Fake AIDS panic shows HIV ignorance

Twenty-six-year-old Jiang visited a prostitute last July. Unexpectedly, he had a condom breakage during sex. He fell ill the next day. He believed that he had been infected with HIV. Another man, Zhang, went to a night club where he did not have sex but only allowed a prostitute to lick his chest. He ran a fever the next day and had a bad toothache. He suspected that he had been infected with HIV.

Both Jiang and Zhang were tested for HIV many times and the results were all negative.

Media interest in HIV has waned in recent years. But the stories of Jiang and Zhang have rekindled media interest. That rumor has triggered tens of thousands of blogs and microblogs in addition to heavy traditional media coverage.

Illustration: Liu Rui

Last week, a large number of people claimed to have been infected by the “HIV-Negative AIDS.” But there is no clinical, laboratory or epidemiological evidence that these people suffer any infective disease.

Even though medical scientists may laugh at journalists reporting this kind of rumors , the Chinese public urgently need a nationwide health education about prevention of HIV/AIDS.

Numerous studies have been conducted on the transmission risks associated with specific sexual acts. The odds of HIV transmission from a woman to a man during a single instance of unprotected vaginal intercourse is estimated at between one chance in 2,500 and one chance in 263.

HIV/AIDS in China is mostly transmitted through sex, particularly through sex workers.

By the end of August 2010, there were 361,599 people reported HIV positive in China. Among reported cases, the proportion due to heterosexual transmission rose to 53.8 percent from 30.6 percent in 2006, according to UNAIDS.

The Chinese government should take responsibility for preventing HIV transmission for sex workers living with HIV, particularly those who have not been tested as HIV-positive and work underground.

Since sex trade is a criminal offence, the government has no way to manage and control HIV/AIDS among the sex workers. Since last year’s nationwide crackdown, most sex workers have gone underground, making it more difficult for Chinese health workers to prevent HIV among the most-at-risk population.

Chinese women turn to the sex trade for many reasons, including unemployment, inadequate work skills, gender discrimination, failed marriage, domestic violence, financial troubles and the lack of protection of women’s rights. In a study of eight counties in a southwestern province, nearly a quarter of the female migrant workers studied had engaged in commercial sex.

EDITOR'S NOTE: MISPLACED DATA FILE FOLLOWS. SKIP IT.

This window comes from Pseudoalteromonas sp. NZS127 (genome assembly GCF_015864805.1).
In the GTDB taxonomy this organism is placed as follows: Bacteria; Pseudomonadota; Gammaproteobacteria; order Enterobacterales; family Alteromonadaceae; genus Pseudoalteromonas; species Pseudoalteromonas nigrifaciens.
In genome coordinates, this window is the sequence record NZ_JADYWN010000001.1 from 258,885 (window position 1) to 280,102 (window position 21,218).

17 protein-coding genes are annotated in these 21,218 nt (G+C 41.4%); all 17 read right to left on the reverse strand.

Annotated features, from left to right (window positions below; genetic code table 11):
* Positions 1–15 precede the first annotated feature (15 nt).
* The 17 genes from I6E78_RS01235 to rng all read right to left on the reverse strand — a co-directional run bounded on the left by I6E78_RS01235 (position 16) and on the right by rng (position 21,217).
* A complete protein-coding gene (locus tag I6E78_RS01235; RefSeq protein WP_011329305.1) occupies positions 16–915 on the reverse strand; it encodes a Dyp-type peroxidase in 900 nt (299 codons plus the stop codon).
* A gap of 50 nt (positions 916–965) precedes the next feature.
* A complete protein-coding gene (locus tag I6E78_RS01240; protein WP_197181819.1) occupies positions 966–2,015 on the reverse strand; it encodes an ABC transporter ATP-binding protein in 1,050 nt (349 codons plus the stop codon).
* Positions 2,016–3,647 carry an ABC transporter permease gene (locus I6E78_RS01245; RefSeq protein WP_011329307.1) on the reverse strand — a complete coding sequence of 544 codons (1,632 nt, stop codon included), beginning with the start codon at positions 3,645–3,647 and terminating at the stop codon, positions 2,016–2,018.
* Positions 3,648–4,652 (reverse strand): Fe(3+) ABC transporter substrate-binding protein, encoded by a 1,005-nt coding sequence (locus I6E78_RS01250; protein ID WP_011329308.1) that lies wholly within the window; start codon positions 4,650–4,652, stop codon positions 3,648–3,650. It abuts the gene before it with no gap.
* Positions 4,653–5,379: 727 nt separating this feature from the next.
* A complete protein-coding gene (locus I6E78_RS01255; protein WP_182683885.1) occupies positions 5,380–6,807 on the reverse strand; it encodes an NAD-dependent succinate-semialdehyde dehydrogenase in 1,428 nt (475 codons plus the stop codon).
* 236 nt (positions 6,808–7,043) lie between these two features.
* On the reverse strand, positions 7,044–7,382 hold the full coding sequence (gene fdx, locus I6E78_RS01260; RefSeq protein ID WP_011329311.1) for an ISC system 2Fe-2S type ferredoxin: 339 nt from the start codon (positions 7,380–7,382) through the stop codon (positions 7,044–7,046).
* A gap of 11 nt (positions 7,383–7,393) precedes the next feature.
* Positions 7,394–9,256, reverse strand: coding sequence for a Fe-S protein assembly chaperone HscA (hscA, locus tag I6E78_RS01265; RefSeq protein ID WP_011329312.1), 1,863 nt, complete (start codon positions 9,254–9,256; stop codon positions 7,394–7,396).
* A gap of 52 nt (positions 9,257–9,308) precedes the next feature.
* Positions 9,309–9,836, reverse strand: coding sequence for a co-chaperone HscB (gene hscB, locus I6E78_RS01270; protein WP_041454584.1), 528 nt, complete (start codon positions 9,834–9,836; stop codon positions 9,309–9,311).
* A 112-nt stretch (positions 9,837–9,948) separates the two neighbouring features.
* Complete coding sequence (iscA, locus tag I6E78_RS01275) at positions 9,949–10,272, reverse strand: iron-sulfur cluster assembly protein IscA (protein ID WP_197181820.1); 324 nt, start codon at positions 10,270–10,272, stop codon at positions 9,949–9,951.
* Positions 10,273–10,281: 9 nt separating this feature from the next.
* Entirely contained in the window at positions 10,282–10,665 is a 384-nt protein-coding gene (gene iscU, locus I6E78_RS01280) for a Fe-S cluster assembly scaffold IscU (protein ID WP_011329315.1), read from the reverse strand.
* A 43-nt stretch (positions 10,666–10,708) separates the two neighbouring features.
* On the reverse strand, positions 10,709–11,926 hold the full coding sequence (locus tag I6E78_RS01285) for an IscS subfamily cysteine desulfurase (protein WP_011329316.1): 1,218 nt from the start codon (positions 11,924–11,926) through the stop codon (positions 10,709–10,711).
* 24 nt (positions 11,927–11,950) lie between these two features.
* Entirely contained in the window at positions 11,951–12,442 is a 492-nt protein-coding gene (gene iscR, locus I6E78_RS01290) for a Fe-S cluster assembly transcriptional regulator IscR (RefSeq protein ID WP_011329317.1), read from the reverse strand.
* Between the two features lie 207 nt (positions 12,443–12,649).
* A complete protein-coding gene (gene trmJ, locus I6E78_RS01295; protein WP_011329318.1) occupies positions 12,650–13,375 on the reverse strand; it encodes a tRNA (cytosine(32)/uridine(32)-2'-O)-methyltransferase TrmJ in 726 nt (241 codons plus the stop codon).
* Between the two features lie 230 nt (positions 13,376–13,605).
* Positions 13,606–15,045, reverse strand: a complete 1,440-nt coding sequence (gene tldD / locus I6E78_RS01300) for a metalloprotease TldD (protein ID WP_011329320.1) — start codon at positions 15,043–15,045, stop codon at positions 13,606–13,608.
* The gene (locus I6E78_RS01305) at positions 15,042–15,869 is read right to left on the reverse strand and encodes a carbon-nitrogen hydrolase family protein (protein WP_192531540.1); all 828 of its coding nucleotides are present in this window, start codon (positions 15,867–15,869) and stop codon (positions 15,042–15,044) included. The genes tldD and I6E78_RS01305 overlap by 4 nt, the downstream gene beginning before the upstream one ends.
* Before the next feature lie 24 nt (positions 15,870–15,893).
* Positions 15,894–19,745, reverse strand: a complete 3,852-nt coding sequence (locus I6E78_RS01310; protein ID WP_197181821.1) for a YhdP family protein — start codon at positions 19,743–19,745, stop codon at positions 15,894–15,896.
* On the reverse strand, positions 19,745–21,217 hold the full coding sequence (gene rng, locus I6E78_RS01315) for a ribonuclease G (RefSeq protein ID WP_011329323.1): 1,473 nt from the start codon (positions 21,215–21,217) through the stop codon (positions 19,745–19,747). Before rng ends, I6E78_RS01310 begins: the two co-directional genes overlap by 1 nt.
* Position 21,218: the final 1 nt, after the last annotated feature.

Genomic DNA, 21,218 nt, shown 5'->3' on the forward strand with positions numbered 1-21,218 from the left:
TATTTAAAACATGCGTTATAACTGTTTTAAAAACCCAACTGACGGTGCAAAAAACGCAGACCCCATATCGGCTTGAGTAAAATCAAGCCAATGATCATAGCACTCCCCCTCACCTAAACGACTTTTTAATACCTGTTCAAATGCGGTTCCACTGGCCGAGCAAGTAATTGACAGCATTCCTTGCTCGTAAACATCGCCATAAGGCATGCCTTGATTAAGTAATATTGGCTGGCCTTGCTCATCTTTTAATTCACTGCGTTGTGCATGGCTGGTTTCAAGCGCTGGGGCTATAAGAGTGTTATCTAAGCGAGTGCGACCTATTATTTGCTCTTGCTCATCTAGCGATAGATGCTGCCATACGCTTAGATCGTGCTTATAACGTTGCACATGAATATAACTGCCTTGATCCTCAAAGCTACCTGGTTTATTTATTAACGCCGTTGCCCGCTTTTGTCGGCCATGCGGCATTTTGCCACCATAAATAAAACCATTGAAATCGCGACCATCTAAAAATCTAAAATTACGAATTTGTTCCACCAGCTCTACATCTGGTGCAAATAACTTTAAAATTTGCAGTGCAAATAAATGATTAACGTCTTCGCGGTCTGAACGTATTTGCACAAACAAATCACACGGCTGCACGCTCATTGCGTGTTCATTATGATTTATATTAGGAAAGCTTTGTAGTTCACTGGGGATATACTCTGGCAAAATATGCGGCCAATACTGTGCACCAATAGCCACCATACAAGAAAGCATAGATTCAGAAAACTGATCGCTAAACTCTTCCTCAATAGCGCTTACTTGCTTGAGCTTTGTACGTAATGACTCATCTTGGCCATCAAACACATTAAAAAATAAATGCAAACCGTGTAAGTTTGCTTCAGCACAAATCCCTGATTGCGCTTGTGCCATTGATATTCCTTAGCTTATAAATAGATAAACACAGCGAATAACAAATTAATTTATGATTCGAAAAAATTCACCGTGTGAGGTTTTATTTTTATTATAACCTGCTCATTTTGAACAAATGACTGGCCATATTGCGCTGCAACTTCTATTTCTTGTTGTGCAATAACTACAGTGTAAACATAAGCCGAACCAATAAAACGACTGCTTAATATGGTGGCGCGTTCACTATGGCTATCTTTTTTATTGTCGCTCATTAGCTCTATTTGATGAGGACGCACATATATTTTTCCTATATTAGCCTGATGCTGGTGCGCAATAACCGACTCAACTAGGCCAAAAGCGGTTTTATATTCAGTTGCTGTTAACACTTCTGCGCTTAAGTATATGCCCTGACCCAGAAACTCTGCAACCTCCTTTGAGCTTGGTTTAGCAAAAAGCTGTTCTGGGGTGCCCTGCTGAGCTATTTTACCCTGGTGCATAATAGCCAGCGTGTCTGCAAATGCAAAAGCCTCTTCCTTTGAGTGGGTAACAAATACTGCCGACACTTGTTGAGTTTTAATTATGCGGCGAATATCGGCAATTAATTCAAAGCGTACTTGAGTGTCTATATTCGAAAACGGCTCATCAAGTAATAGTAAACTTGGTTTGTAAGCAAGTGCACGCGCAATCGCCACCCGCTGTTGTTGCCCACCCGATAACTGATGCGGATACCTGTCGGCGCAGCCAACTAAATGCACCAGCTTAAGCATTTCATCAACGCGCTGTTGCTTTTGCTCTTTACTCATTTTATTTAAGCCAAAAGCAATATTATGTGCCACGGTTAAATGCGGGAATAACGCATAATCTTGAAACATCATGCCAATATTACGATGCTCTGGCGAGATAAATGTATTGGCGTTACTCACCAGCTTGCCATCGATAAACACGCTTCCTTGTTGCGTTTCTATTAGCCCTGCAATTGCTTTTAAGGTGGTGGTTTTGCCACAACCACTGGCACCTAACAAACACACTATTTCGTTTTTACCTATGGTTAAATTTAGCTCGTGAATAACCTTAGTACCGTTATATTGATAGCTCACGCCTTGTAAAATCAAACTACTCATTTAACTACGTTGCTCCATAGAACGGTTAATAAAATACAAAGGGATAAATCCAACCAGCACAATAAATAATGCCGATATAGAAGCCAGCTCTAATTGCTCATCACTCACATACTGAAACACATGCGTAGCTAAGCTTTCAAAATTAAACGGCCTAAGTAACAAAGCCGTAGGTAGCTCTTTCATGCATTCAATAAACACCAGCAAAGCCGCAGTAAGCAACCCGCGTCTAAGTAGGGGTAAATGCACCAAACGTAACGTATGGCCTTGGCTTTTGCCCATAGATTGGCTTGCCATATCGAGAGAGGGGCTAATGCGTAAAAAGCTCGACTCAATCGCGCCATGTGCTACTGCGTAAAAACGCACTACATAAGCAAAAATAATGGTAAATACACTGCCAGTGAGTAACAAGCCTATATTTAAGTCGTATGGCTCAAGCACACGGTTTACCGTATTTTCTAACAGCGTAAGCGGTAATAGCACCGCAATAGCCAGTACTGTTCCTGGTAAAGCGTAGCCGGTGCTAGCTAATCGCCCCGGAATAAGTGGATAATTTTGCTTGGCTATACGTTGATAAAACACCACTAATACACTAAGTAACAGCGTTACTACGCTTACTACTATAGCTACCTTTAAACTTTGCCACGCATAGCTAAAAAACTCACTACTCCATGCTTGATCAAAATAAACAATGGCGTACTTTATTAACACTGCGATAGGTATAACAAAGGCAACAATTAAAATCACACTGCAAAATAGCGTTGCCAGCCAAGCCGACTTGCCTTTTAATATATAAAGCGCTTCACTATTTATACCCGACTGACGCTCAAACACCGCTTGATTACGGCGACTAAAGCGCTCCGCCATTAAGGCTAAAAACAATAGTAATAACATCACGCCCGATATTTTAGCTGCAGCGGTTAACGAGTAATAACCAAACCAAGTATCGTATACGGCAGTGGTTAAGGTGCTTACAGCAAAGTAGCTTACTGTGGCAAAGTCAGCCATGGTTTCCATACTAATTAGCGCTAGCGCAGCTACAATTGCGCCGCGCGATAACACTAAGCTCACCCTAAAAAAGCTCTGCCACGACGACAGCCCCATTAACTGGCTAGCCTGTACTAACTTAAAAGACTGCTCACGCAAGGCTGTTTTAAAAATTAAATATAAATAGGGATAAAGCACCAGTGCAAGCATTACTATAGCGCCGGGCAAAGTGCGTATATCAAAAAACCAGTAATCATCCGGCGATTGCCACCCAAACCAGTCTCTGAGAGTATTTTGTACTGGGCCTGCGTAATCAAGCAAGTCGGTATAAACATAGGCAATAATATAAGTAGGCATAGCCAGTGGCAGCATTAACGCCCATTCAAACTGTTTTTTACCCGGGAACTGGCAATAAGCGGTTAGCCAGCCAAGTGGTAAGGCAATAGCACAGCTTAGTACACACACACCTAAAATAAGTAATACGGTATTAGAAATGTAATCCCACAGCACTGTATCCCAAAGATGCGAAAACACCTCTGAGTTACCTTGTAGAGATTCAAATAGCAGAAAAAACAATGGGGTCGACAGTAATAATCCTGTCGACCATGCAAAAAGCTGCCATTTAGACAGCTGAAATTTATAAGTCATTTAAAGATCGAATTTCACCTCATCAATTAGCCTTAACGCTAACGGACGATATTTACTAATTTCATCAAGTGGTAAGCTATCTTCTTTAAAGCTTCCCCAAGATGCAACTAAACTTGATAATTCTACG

Sex workers in China have many daily fears in their life such as unwanted pregnancy, abortion, venereal infections and sterility. But the biggest fear is not HIV, but about police attack. According to some experts’ estimation, there are as many as 10 million illegal full-time sex workers in China, who are constantly under attack from police.

Sex work is the oldest job in human history. Crackdowns are deemed too crude a tool to use in changing these behaviors. The jail terms and fines seem to be ill-suited to deal with HIV/AIDS.

According to many sociologists’ research, almost all sex workers started in the industry because of poverty or abduction.

But the prostitutes stayed there for earning and saving money for a better life, and acquiring social contacts for personal advancement in the future. A number of prostitutes spoke of gaining personal freedom.

Sex workers should be encouraged to be cautious about their clients’ possible HIV status and take appropriate protections.

New strategies for health education are needed, including communications strategies that use modern tools, such as online media, to reach high-risk people.

Last week, I led a delegation of Chinese lawyers, civil society activists and journalists attending a workshop at the University of New South Wales in Sydney, where we addressed the laws on sex work in the context of HIV prevention, treatment and care.

“The criminalization of sex workers is confusing. We find it so difficult to respect people who make a living in sex work,” a Chinese lawyer said.”We did not know that Chinese sex workers have poor health until we were allowed to learn about it.”

The author is a professor of journalism at Tsinghua University. xiguang@tsinghua.edu.cn

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